In its recent modernization programme (2008), the Museum created 30,000 sq ft (2,800 m2) space for installation of five new galleries, a conservation studio, a visiting exhibition gallery and a seminar room, in the East Wing of the Museum. The Museum also houses a library.
The museum collection comprises approximately 50,000 artefacts. The collection of the museum is categorized primarily into three sections: art, archaeology and natural history. The museum also houses a forestry section, which has specimens of timbers grown in the Bombay Presidency (British India), and one exhibiting a small local geological collection of rocks, minerals and fossils. The Maritime Heritage Gallery,which displays objects relating to navigation, is the "first of its kind in India". In 2008, the Museum installed two new galleries, displaying the "Karl and Meherbai Khandalavala collection" and "the Coins of India".
The museum's miniature collection encompasses representations of the main schools of Indian painting namely, Mughal, Rajasthani, Pahari and Deccani. It features palm leaf manuscripts dating to the 11th-12th centuries to the early 19th century pahari paintings, as well as paintings from the Sultanate period. Notable manuscripts housed in the museum include the Anwar-Suhayli painted in Mughal emperor Akbar’s studio and a 17th Century manuscript of the Hindu epic Ramayana from Mewar.
The ivory section has artefacts dating as early as the Gupta era. The museum also has decorative artefacts such as textiles, ivories, Mughal jades, silver, gold and artistic metal ware. It also has a collection of European paintings, Chinese and Japanese porcelain, ivory and jade artefacts. The museum also has sections dedicated to arms and armour and another to Nepali and Tibetan art. The arms and armour section contains a finely decorated armour of Akbar dating to 1581 CE, consisting of a steel breastplate and a shield, the former inscribed with religious verses.
Sculptures and coins transferred from the Poona Museum in Pune and the collections of the Bombay branch of the Royal Asiatic Society resulted in the development of an archaeological section, with precious sculptures and epigrams. The Indus Valley Culture Gallery houses fishing hooks, weapons, ornaments and weights and measures from the Indus Valley Civilization (2600–1900 BCE). Artefacts from the excavation of the Buddhist stupa of Mirpurkhas, were housed in the Museum in 1919. The sculpture collection holds Gupta (280 to 550 CE) terracotta figures from Mirpurkhas in Sind of the early 5th century, artefacts dating to the Chalukyan era (6th-12th hcentury, Badami Chalukyas and Western Chalukyas), and sculptures of the Rashtrakuta period (753 – 982 CE) from Elephanta, near Mumbai.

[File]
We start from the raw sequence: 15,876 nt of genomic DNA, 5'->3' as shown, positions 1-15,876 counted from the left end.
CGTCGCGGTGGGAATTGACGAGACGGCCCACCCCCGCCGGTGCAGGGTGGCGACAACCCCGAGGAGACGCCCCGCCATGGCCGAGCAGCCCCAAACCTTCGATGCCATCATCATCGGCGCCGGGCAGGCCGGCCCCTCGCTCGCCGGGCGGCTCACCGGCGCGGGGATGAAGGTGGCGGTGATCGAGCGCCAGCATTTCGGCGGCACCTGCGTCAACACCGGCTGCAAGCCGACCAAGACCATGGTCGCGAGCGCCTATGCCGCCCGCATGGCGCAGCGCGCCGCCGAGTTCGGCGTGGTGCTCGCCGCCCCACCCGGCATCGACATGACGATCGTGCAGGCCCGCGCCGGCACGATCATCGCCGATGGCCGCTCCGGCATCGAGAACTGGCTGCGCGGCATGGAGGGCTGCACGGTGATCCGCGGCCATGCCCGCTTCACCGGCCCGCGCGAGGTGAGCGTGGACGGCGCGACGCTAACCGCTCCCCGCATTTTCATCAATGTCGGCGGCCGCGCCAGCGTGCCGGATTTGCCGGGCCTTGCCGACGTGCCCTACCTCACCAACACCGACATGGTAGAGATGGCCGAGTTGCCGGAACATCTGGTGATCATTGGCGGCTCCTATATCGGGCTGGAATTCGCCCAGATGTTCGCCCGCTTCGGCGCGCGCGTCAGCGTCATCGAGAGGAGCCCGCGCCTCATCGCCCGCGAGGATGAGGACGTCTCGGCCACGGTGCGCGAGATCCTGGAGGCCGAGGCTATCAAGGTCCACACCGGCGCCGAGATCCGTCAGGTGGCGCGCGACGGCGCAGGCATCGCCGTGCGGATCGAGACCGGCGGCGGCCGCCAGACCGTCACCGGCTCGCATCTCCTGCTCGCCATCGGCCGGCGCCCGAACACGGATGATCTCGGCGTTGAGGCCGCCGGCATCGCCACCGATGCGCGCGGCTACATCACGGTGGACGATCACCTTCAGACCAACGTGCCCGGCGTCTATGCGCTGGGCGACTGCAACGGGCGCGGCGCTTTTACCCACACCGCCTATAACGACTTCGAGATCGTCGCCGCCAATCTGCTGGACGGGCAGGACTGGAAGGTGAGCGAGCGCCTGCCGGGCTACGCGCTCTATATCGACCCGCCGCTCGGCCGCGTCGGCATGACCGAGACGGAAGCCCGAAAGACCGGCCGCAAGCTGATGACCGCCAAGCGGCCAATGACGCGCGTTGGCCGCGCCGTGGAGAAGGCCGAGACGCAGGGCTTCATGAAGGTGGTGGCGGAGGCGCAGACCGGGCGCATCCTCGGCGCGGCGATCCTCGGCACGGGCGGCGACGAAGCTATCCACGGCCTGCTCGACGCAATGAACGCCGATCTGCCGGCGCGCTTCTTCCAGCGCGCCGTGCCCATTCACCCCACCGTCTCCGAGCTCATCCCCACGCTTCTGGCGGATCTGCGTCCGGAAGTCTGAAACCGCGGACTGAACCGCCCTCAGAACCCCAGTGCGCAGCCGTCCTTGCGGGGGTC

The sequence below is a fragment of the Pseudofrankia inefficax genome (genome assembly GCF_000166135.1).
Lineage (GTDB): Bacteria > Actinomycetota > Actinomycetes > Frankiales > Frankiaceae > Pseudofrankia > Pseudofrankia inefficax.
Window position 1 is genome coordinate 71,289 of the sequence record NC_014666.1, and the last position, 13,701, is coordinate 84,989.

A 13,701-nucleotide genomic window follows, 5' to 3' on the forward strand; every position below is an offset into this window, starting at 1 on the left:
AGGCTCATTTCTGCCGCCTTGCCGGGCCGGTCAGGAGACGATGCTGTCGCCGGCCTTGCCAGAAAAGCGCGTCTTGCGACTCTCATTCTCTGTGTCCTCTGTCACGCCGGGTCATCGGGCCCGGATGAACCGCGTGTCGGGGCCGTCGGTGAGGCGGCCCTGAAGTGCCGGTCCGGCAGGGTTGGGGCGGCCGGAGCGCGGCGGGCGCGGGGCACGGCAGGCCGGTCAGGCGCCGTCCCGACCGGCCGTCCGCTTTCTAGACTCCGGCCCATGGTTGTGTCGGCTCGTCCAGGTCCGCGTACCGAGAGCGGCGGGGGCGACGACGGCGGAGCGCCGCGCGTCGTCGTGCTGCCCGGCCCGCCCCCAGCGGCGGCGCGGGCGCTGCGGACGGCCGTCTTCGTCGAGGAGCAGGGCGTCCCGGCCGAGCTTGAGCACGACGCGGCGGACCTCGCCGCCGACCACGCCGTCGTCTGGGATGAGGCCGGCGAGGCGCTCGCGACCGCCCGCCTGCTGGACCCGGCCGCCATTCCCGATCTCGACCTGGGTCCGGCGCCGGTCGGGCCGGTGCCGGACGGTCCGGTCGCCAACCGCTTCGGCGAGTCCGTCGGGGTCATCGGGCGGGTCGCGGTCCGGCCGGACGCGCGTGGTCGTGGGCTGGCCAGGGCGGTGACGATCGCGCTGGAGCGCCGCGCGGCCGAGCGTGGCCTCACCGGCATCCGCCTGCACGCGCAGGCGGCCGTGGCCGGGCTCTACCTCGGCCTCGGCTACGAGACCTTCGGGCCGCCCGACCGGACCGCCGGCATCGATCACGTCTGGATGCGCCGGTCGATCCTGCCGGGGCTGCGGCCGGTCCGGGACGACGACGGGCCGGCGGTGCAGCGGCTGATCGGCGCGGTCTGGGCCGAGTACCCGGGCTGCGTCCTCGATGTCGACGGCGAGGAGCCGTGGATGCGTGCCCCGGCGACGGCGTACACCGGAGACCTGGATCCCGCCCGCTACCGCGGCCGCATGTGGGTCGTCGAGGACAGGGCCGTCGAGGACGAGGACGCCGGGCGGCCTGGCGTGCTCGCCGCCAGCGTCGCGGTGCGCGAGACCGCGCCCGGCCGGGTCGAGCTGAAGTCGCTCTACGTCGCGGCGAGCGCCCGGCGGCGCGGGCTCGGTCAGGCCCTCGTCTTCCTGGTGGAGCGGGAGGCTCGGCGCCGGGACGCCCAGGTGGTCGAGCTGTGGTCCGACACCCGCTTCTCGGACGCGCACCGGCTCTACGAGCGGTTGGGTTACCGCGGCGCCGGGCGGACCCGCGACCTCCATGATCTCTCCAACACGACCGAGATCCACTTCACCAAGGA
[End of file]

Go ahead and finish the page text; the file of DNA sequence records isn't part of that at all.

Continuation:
Natural History section
The Bombay Natural History Society aided the Museum Trust in creating the natural history section. The museum's natural history section makes use of habitat group cases and dioramas, along with diagrams and charts, to illustrate Indian wildlife, including flamingoes, great hornbills, Indian bison, and tigers.
A Prints Gallery was launched with an exhibition entitled, Bombay to Mumbai - Door of the East with its face to the West on 29 January 2015. The gallery was inaugurated by Mr. Neil MacGregor, Director, British Museum, London, who also gave an illustrated lecture on 'World Cultures' at the Central Foyer of the Museum.
As part of the renovation project initiated in October 2008, the Krishna Gallery holding artworks related to the Hindu god Krishna, a Hindu deity of the preserver-god Vishnu, was opened in March 2009.
A textile gallery, the first gallery in the city, is going to be opened in April 2010. It will illustrate "various techniques of textile manufacturing, regional collections and traditional Indian costumes".
Matrika Design Collaborative is currently designing the museum's Indian Miniature Painting Gallery. The content developed for the gallery will be converted into Braille text and tactile labels for the blind with help from designers, fabricators and consultants from the Hellen Keller Institute.
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- "Why Did Bombay Become Mumbai?". http://www.slate.com. The Slate Group. Retrieved 30 June 2015. External link in
- Maharashtra Tourism Development Corporation, Govt. of India. "CHHATRAPATI SHIVAJI MAHARAJ VASTU SANGRAHALAYA".
- "The museum built by the British, with Kurla basalt and Malad stone". Indian Express. 3 December 2013. Retrieved 7 September 2014.
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- Brend, Barbara (1991). Islamic art (Illustrated ed.). Harvard University Press. p. 212. ISBN 0-674-46866-X. Retrieved 2009-04-04.